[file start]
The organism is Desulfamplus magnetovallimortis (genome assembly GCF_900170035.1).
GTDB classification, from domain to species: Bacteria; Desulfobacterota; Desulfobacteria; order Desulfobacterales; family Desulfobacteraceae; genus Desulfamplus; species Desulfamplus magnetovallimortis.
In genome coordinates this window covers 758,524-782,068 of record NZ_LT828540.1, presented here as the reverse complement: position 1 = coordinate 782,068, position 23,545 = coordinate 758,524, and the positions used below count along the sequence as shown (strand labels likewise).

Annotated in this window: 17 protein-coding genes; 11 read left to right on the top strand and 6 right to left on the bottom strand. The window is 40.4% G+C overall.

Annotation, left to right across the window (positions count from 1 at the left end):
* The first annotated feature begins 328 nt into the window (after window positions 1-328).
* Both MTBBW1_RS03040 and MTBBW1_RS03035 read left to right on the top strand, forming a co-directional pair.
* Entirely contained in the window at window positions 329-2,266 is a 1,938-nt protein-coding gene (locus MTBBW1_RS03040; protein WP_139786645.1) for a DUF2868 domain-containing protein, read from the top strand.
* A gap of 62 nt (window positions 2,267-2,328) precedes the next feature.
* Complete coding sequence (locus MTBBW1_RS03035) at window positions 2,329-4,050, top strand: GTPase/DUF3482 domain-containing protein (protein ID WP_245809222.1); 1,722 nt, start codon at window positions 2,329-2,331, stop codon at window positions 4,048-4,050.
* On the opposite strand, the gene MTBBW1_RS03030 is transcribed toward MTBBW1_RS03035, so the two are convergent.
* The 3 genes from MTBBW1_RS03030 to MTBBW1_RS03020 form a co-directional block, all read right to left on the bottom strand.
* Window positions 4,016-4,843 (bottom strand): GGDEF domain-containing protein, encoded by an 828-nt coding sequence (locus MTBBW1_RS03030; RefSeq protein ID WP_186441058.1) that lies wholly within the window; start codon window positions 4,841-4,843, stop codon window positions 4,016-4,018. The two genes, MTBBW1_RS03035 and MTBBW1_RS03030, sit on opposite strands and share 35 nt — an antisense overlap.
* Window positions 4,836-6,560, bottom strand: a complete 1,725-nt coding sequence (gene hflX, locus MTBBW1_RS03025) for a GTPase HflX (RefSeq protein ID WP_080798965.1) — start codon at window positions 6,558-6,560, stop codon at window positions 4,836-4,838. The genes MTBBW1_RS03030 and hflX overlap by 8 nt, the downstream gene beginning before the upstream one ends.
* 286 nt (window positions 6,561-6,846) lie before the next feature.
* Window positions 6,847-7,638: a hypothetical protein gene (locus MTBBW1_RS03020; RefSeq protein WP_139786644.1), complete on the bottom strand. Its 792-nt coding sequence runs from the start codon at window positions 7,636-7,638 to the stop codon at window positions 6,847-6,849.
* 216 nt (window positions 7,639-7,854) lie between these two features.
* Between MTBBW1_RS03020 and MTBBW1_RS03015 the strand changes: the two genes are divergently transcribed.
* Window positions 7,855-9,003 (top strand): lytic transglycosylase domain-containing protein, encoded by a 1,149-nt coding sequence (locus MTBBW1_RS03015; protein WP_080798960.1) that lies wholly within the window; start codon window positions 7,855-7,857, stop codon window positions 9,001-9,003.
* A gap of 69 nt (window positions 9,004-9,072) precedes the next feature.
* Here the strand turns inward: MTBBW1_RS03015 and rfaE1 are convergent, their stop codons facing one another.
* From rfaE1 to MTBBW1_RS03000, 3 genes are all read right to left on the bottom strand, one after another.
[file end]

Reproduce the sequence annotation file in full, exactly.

The organism is Desulfamplus magnetovallimortis (genome assembly GCF_900170035.1).
GTDB classification, from domain to species: Bacteria; Desulfobacterota; Desulfobacteria; order Desulfobacterales; family Desulfobacteraceae; genus Desulfamplus; species Desulfamplus magnetovallimortis.
In genome coordinates this window covers 758,524-782,068 of record NZ_LT828540.1, presented here as the reverse complement: position 1 = coordinate 782,068, position 23,545 = coordinate 758,524, and the positions used below count along the sequence as shown (strand labels likewise).

Annotated in this window: 17 protein-coding genes; 11 read left to right on the top strand and 6 right to left on the bottom strand. The window is 40.4% G+C overall.

Annotation, left to right across the window (positions count from 1 at the left end):
* The first annotated feature begins 328 nt into the window (after window positions 1-328).
* Both MTBBW1_RS03040 and MTBBW1_RS03035 read left to right on the top strand, forming a co-directional pair.
* Entirely contained in the window at window positions 329-2,266 is a 1,938-nt protein-coding gene (locus MTBBW1_RS03040; protein WP_139786645.1) for a DUF2868 domain-containing protein, read from the top strand.
* A gap of 62 nt (window positions 2,267-2,328) precedes the next feature.
* Complete coding sequence (locus MTBBW1_RS03035) at window positions 2,329-4,050, top strand: GTPase/DUF3482 domain-containing protein (protein ID WP_245809222.1); 1,722 nt, start codon at window positions 2,329-2,331, stop codon at window positions 4,048-4,050.
* On the opposite strand, the gene MTBBW1_RS03030 is transcribed toward MTBBW1_RS03035, so the two are convergent.
* The 3 genes from MTBBW1_RS03030 to MTBBW1_RS03020 form a co-directional block, all read right to left on the bottom strand.
* Window positions 4,016-4,843 (bottom strand): GGDEF domain-containing protein, encoded by an 828-nt coding sequence (locus MTBBW1_RS03030; RefSeq protein ID WP_186441058.1) that lies wholly within the window; start codon window positions 4,841-4,843, stop codon window positions 4,016-4,018. The two genes, MTBBW1_RS03035 and MTBBW1_RS03030, sit on opposite strands and share 35 nt — an antisense overlap.
* Window positions 4,836-6,560, bottom strand: a complete 1,725-nt coding sequence (gene hflX, locus MTBBW1_RS03025) for a GTPase HflX (RefSeq protein ID WP_080798965.1) — start codon at window positions 6,558-6,560, stop codon at window positions 4,836-4,838. The genes MTBBW1_RS03030 and hflX overlap by 8 nt, the downstream gene beginning before the upstream one ends.
* 286 nt (window positions 6,561-6,846) lie before the next feature.
* Window positions 6,847-7,638: a hypothetical protein gene (locus MTBBW1_RS03020; RefSeq protein WP_139786644.1), complete on the bottom strand. Its 792-nt coding sequence runs from the start codon at window positions 7,636-7,638 to the stop codon at window positions 6,847-6,849.
* 216 nt (window positions 7,639-7,854) lie between these two features.
* Between MTBBW1_RS03020 and MTBBW1_RS03015 the strand changes: the two genes are divergently transcribed.
* Window positions 7,855-9,003 (top strand): lytic transglycosylase domain-containing protein, encoded by a 1,149-nt coding sequence (locus MTBBW1_RS03015; protein WP_080798960.1) that lies wholly within the window; start codon window positions 7,855-7,857, stop codon window positions 9,001-9,003.
* A gap of 69 nt (window positions 9,004-9,072) precedes the next feature.
* Here the strand turns inward: MTBBW1_RS03015 and rfaE1 are convergent, their stop codons facing one another.
* From rfaE1 to MTBBW1_RS03000, 3 genes are all read right to left on the bottom strand, one after another.